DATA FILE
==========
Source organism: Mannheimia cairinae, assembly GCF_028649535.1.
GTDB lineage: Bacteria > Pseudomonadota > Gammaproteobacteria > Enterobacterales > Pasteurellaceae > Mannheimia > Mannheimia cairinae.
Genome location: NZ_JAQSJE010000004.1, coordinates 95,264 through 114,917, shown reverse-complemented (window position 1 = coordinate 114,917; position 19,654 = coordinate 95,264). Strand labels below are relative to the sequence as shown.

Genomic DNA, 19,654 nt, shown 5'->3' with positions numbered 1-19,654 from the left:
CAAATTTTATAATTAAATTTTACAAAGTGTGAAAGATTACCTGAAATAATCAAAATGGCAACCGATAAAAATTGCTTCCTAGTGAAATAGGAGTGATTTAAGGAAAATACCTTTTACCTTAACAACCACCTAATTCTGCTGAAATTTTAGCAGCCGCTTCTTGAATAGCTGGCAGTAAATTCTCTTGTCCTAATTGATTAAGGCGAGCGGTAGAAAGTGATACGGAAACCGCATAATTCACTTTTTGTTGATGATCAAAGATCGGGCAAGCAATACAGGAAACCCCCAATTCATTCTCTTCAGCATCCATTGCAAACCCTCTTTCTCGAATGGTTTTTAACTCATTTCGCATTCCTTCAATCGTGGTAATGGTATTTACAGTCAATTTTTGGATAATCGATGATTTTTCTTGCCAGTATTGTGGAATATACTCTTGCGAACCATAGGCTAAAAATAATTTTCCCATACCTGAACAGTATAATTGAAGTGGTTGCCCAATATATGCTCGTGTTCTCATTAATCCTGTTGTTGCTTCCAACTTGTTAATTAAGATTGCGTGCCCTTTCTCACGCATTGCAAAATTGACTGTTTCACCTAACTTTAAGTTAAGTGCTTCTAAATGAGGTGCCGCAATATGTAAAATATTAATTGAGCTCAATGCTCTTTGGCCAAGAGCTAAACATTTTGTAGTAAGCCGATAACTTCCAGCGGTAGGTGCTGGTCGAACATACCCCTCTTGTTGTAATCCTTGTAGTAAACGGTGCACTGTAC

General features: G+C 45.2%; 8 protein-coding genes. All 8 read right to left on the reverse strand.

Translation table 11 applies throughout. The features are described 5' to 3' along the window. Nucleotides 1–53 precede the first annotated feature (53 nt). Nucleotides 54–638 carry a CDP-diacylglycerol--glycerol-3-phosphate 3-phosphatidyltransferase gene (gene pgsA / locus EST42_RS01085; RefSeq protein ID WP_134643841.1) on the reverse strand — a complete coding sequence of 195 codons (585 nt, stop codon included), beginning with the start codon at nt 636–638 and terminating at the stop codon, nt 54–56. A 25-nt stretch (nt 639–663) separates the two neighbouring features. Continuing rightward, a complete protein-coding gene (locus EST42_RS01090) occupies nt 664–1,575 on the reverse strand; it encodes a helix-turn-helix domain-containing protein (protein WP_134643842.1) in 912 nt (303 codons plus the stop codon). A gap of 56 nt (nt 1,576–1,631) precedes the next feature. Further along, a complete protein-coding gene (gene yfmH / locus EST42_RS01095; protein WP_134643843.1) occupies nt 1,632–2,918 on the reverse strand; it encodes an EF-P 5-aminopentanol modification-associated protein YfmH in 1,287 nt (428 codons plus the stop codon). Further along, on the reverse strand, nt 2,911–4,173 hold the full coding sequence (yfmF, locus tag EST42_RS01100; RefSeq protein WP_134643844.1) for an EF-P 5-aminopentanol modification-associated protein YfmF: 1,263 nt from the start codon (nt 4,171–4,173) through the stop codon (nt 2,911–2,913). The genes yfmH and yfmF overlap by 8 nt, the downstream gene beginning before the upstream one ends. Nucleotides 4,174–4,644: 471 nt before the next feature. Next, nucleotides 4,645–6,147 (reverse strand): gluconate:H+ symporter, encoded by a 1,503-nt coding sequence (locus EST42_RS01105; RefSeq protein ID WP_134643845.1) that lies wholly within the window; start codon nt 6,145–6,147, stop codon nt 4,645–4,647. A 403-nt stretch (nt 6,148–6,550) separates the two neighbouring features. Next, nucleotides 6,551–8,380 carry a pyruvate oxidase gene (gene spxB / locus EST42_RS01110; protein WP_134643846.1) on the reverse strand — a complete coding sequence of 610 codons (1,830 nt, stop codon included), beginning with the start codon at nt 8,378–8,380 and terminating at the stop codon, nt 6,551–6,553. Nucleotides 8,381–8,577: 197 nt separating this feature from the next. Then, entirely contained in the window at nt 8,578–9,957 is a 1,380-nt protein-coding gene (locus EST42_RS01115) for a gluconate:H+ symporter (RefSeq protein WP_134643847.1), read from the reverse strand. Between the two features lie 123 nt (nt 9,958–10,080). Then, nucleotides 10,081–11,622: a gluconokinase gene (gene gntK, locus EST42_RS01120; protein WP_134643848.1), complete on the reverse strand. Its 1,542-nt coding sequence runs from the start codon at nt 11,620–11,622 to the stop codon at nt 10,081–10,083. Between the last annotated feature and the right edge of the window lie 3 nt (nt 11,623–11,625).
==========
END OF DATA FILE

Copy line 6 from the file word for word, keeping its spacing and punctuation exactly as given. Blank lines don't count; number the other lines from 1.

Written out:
General features: G+C 45.2%; 8 protein-coding genes. All 8 read right to left on the reverse strand.